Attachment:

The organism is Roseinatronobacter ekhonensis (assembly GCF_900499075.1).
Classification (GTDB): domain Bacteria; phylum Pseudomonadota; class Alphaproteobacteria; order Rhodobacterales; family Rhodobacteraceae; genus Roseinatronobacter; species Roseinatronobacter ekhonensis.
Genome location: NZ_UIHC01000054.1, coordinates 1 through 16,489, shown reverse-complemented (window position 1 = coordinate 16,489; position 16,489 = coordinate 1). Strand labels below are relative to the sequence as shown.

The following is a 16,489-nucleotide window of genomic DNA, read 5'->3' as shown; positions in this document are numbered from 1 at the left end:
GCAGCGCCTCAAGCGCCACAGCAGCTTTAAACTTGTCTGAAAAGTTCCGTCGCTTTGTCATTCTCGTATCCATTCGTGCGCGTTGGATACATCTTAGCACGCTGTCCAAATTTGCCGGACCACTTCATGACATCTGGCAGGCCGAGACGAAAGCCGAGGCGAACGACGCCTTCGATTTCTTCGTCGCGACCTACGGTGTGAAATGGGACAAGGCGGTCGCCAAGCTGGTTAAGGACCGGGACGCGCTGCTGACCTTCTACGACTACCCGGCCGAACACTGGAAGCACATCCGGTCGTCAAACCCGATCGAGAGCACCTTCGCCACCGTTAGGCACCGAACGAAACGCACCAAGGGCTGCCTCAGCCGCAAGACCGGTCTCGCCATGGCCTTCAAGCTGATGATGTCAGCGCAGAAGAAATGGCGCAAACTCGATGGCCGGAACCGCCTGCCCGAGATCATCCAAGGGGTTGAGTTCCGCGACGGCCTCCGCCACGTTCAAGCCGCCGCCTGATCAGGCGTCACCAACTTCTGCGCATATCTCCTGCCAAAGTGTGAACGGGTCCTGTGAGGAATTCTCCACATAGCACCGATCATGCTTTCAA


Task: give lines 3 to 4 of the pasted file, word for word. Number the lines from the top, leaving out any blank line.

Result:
Genome location: NZ_UIHC01000054.1, coordinates 1 through 16,489, shown reverse-complemented (window position 1 = coordinate 16,489; position 16,489 = coordinate 1). Strand labels below are relative to the sequence as shown.

The following is a 16,489-nucleotide window of genomic DNA, read 5'->3' as shown; positions in this document are numbered from 1 at the left end: